Standing by the food table at the University of ASEM in Chisinau, Moldova, I was making a tough decision on whether to choose a potato or cheese pastry (infamously known in Eastern Europe as placinta) when I came upon two high school students with great smiles on their faces. Those two were Tamara Ceaicovschi and Tudor Petrici. We greeted one another and began having a small conversation. I noticed that there were not any plastic cups left for water, so I asked Tudor if he knew where I could find one. He shook his head no, but then offered me his. Not thinking twice, I took his cup, thanked him, and we shared a laugh. Both he and Tamara were very warm people and engaging in our discussion, which quickly shifted to their project. They told me that they had created a bicycle business concept. Immediately, I knew who they were. Before the live presentations on this day, two volunteers and I were in charge of proofreading all business concept papers that each team was required to submit. I had the privilege of reading theirs.
The bicycle business concept focused on receiving a donation of 500 bicycles from Pedals for Progress to be shipped to Moldova at the outset. From there, the team decided it would sell the bikes to locals in need of transportation and establish a repairs shop in their community of Grozesti. I remember loving their well-written English concept paper. I provided the team with this exact feedback:
- Well-defined problem.
- 500 free bikes being shipped from Pedals for Progress NGO in the U.S. is a feasible startup solution.
- Expensive shipping costs to receive bikes but they proved the mayor’s office would consider paying for bikes up front and provide affordable space. Please show a signed statement or proof of this agreement.
- Bike repairs and spare parts is your true business after bike sales. You are going to need to create more revenue streams to be profitable, especially if you are operating at the local level.
- I question whether the lack of bike repairs is a great enough problem in the community.
- Strange working hours 11am-2pm, please modify.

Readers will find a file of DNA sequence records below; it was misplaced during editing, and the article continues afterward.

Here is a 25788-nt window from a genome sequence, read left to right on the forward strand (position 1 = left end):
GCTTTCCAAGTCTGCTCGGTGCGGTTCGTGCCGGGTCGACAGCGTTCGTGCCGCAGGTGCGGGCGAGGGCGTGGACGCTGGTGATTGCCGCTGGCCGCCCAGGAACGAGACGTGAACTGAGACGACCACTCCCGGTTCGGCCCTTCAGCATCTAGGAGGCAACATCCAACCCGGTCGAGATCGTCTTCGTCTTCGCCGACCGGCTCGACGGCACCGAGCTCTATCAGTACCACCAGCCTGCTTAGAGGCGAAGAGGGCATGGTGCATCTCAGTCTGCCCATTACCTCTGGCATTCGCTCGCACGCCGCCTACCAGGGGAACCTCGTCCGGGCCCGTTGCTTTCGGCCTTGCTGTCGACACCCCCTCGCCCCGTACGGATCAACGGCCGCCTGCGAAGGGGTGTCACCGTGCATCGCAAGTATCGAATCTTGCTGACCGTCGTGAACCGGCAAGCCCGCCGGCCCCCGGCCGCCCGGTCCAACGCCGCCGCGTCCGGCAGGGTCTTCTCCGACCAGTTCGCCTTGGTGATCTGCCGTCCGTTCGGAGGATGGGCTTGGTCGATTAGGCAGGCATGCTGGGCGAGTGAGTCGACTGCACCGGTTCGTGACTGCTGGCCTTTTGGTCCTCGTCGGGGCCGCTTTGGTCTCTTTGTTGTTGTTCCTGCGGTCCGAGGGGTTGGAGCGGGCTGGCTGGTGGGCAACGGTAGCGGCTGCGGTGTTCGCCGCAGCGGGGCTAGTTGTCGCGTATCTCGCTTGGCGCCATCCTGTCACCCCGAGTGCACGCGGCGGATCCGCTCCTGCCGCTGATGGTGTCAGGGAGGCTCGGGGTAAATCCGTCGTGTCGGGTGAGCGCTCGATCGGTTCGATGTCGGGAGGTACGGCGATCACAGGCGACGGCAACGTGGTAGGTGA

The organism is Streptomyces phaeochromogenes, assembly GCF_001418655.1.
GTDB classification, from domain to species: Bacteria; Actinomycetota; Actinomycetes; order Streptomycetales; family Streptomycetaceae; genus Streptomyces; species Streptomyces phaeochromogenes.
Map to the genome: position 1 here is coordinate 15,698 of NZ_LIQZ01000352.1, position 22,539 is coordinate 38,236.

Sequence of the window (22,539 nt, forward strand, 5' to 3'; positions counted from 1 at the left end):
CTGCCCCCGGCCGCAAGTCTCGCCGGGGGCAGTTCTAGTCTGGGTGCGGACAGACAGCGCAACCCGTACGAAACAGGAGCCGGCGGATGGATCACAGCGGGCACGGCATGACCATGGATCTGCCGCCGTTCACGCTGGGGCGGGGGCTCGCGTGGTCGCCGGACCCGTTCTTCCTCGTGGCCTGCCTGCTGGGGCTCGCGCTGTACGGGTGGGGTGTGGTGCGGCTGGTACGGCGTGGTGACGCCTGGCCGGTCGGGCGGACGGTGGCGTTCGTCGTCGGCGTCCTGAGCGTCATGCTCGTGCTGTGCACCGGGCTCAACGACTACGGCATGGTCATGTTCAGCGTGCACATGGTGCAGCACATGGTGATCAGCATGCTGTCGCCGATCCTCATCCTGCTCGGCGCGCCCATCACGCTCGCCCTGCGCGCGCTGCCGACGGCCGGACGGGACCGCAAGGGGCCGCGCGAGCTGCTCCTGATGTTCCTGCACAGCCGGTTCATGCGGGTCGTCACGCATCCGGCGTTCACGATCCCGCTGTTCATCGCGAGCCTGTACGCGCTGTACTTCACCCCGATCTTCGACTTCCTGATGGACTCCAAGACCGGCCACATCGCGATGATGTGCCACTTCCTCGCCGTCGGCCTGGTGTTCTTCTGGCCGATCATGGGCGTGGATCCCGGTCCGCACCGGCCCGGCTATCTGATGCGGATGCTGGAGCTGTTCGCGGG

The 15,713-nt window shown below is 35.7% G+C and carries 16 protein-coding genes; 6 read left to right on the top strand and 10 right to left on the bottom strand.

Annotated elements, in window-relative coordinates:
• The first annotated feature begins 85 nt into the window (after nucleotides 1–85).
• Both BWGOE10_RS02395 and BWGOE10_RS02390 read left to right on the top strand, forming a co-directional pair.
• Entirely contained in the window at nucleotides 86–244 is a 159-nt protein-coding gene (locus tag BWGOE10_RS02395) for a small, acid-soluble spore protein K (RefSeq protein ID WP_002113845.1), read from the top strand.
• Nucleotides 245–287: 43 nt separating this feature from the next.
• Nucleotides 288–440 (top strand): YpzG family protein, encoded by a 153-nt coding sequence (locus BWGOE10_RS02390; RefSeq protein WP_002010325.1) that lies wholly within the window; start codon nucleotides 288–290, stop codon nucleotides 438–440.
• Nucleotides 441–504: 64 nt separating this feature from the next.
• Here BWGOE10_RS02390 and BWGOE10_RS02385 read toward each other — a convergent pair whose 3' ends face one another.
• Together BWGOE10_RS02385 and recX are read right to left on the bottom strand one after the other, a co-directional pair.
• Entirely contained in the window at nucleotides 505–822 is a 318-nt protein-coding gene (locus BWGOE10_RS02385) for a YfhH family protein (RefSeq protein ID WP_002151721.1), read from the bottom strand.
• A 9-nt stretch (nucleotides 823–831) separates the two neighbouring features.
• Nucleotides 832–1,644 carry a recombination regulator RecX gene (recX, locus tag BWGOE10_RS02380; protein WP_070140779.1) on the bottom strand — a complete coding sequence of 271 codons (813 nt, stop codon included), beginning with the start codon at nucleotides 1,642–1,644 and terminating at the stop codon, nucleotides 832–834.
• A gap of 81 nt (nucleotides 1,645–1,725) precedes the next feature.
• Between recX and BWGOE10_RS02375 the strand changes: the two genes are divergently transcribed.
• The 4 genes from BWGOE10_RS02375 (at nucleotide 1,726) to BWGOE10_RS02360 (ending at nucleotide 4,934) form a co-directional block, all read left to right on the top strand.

- Potential to grow/scale the business is low due to the fact that most Moldovans can fix their own cars let alone bicycles.
- The average consumer repairs a bike once per year, need to be creative in how you can acquire wealth from other sources.
Tamara and Tudor took the constructive criticism in stride, which was very impressive considering most business professionals cannot. They mentioned they would add bike tours and rent out some bikes to be more sustainable. We discussed their plan in-depth and even joked around about our favorite foods from Moldova. Our meeting came to a quick close as we were all gathered back into the main room to hear which teams would be the top three finalists of the pitch competition. The teams selected would have to present their concept one more time to a panel of 11 judges and a room full of 100+ attendees, increasing the pressure. Unsurprisingly, Tamara and Tudor’s concept was selected as a finalist.
Their team got back on stage and excelled in presenting their concept. Even better was their approach to answering some very difficult questions from the panel of judges. One judge was critical of Moldovans riding bikes in the winter months. Tudor looked at the judge and told him that Moldovans will ride bikes in any weather conditions. I laughed under my breath having witnessed it personally.
After all the teams presented, the judges named the winners. Tamara and Tudor went up against two very strong competitors, but prevailed. The looks on both of their faces were priceless. Both of their mouths dropped in astonishment. They looked at one another in disbelief, then embraced in happiness. I remember feeling so good for these two kids. They placed a great amount of effort into their concept paper, performed admirably at the live competition, and are just two fantastic people to boot. I was elated and so were they.
In winning the national competition Tamara and Tudor now have the opportunity to compete in the final competition at the University of Delaware in April against high school teams from the United States and one team from Kenya. As a member of the Diamond Challenge Moldova steering committee it is my responsibility to get our team to Delaware. With 11 days remaining to raise funds we need all of the help we can get. Currently, we stand at 24% funded ($1,335 of $5,500 raised). We have created an Indiegogo campaign where you can contribute funds safely and securely now. If you have any questions, please leave me a comment or write me an email at firstname.lastname@example.org.
Please donate to our cause and help fulfill Tamara and Tudor’s dreams of visiting the United States, improving their business skills, and allowing them to represent their country in the international competition.